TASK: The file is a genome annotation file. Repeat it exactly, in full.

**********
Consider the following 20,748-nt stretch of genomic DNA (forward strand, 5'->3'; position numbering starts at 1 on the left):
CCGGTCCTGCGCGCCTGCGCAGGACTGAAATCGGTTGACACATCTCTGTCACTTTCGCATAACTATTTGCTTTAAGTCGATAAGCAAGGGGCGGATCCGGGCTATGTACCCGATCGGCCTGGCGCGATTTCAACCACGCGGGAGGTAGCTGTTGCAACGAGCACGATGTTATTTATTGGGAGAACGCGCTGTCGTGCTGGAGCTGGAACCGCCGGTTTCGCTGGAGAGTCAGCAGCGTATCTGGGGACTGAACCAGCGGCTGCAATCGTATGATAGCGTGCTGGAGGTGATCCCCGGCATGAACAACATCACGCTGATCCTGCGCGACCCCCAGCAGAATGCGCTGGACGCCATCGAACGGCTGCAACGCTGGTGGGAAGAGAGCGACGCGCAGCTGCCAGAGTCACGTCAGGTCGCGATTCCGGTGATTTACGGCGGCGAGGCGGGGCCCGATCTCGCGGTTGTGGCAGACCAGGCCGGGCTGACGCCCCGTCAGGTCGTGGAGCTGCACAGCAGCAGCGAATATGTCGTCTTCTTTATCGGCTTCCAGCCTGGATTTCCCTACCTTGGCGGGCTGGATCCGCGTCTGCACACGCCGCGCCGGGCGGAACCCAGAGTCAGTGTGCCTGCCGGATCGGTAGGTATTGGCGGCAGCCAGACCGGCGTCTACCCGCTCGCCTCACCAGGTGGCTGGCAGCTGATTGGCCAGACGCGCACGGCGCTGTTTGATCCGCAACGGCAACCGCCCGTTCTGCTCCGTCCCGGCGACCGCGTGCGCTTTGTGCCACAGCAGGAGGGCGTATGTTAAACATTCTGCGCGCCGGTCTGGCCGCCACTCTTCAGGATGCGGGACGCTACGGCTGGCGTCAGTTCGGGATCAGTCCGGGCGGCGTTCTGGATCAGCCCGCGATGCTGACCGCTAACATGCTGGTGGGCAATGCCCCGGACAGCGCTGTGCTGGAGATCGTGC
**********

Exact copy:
Consider the following 20,748-nt stretch of genomic DNA (forward strand, 5'->3'; position numbering starts at 1 on the left):
CCGGTCCTGCGCGCCTGCGCAGGACTGAAATCGGTTGACACATCTCTGTCACTTTCGCATAACTATTTGCTTTAAGTCGATAAGCAAGGGGCGGATCCGGGCTATGTACCCGATCGGCCTGGCGCGATTTCAACCACGCGGGAGGTAGCTGTTGCAACGAGCACGATGTTATTTATTGGGAGAACGCGCTGTCGTGCTGGAGCTGGAACCGCCGGTTTCGCTGGAGAGTCAGCAGCGTATCTGGGGACTGAACCAGCGGCTGCAATCGTATGATAGCGTGCTGGAGGTGATCCCCGGCATGAACAACATCACGCTGATCCTGCGCGACCCCCAGCAGAATGCGCTGGACGCCATCGAACGGCTGCAACGCTGGTGGGAAGAGAGCGACGCGCAGCTGCCAGAGTCACGTCAGGTCGCGATTCCGGTGATTTACGGCGGCGAGGCGGGGCCCGATCTCGCGGTTGTGGCAGACCAGGCCGGGCTGACGCCCCGTCAGGTCGTGGAGCTGCACAGCAGCAGCGAATATGTCGTCTTCTTTATCGGCTTCCAGCCTGGATTTCCCTACCTTGGCGGGCTGGATCCGCGTCTGCACACGCCGCGCCGGGCGGAACCCAGAGTCAGTGTGCCTGCCGGATCGGTAGGTATTGGCGGCAGCCAGACCGGCGTCTACCCGCTCGCCTCACCAGGTGGCTGGCAGCTGATTGGCCAGACGCGCACGGCGCTGTTTGATCCGCAACGGCAACCGCCCGTTCTGCTCCGTCCCGGCGACCGCGTGCGCTTTGTGCCACAGCAGGAGGGCGTATGTTAAACATTCTGCGCGCCGGTCTGGCCGCCACTCTTCAGGATGCGGGACGCTACGGCTGGCGTCAGTTCGGGATCAGTCCGGGCGGCGTTCTGGATCAGCCCGCGATGCTGACCGCTAACATGCTGGTGGGCAATGCCCCGGACAGCGCTGTGCTGGAGATCGTGC